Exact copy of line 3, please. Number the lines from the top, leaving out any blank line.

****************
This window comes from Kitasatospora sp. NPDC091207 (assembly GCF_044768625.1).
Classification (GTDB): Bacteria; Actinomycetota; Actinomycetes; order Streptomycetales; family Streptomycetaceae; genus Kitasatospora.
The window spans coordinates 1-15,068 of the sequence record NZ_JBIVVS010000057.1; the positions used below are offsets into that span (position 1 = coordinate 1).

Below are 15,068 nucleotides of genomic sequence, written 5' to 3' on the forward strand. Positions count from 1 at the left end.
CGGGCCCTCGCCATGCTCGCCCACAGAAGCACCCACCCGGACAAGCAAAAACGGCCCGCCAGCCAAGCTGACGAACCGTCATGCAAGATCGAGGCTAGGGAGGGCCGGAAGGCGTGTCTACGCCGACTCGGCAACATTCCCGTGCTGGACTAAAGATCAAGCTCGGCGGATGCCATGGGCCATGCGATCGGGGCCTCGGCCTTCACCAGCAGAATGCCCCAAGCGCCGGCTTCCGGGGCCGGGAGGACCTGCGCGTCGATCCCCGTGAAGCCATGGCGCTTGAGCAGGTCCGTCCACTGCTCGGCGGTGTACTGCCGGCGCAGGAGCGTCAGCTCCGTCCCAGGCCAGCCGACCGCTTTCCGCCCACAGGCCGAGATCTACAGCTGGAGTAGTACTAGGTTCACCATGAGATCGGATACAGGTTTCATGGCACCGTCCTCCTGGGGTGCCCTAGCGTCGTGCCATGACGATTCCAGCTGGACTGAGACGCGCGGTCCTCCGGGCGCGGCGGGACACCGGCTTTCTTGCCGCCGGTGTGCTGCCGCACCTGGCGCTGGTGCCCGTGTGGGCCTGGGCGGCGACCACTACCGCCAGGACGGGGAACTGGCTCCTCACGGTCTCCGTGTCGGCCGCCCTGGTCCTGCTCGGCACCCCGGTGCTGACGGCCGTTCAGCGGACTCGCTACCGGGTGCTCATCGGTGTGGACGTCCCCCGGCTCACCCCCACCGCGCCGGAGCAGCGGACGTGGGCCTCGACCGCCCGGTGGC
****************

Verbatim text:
The window spans coordinates 1-15,068 of the sequence record NZ_JBIVVS010000057.1; the positions used below are offsets into that span (position 1 = coordinate 1).